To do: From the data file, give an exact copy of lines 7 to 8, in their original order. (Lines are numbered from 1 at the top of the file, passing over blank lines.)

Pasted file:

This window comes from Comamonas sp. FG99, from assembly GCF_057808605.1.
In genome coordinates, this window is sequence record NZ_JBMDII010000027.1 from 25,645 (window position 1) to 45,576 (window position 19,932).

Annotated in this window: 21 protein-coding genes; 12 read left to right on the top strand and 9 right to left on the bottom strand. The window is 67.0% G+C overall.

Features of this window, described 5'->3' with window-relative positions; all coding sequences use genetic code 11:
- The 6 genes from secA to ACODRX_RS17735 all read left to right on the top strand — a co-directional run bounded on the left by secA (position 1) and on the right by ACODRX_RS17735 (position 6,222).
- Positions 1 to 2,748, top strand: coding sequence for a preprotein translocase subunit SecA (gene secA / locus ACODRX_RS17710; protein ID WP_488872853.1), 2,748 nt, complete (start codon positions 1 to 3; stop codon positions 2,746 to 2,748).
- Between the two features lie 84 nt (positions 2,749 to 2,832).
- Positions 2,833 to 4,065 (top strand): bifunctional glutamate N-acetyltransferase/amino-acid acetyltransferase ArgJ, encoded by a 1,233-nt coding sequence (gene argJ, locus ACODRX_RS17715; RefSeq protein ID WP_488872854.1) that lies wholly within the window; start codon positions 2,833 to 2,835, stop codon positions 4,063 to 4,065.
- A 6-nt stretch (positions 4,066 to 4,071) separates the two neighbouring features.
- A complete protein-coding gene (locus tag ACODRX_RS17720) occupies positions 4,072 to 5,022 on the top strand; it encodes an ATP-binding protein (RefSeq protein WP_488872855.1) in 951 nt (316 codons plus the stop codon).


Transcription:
- Between the two features lie 84 nt (positions 2,749 to 2,832).
- Positions 2,833 to 4,065 (top strand): bifunctional glutamate N-acetyltransferase/amino-acid acetyltransferase ArgJ, encoded by a 1,233-nt coding sequence (gene argJ, locus ACODRX_RS17715; RefSeq protein ID WP_488872854.1) that lies wholly within the window; start codon positions 2,833 to 2,835, stop codon positions 4,063 to 4,065.